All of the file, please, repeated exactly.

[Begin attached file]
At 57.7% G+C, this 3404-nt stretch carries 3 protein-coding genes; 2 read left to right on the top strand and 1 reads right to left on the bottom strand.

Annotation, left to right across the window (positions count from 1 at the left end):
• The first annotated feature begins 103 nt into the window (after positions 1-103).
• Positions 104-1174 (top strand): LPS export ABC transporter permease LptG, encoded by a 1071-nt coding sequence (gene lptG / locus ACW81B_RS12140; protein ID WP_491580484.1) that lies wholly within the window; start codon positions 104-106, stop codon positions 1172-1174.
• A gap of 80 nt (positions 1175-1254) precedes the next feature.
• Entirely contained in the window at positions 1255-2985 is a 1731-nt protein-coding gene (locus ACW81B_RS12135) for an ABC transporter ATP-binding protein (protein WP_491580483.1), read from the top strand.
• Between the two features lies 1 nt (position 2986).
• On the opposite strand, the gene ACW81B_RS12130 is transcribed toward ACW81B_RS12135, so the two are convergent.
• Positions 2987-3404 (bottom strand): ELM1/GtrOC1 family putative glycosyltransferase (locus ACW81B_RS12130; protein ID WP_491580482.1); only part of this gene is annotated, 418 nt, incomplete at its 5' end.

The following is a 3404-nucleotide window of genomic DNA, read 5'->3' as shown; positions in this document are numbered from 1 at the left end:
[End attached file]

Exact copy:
At 57.7% G+C, this 3404-nt stretch carries 3 protein-coding genes; 2 read left to right on the top strand and 1 reads right to left on the bottom strand.

Annotation, left to right across the window (positions count from 1 at the left end):
• The first annotated feature begins 103 nt into the window (after positions 1-103).
• Positions 104-1174 (top strand): LPS export ABC transporter permease LptG, encoded by a 1071-nt coding sequence (gene lptG / locus ACW81B_RS12140; protein ID WP_491580484.1) that lies wholly within the window; start codon positions 104-106, stop codon positions 1172-1174.
• A gap of 80 nt (positions 1175-1254) precedes the next feature.
• Entirely contained in the window at positions 1255-2985 is a 1731-nt protein-coding gene (locus ACW81B_RS12135) for an ABC transporter ATP-binding protein (protein WP_491580483.1), read from the top strand.
• Between the two features lies 1 nt (position 2986).
• On the opposite strand, the gene ACW81B_RS12130 is transcribed toward ACW81B_RS12135, so the two are convergent.
• Positions 2987-3404 (bottom strand): ELM1/GtrOC1 family putative glycosyltransferase (locus ACW81B_RS12130; protein ID WP_491580482.1); only part of this gene is annotated, 418 nt, incomplete at its 5' end.

The following is a 3404-nucleotide window of genomic DNA, read 5'->3' as shown; positions in this document are numbered from 1 at the left end: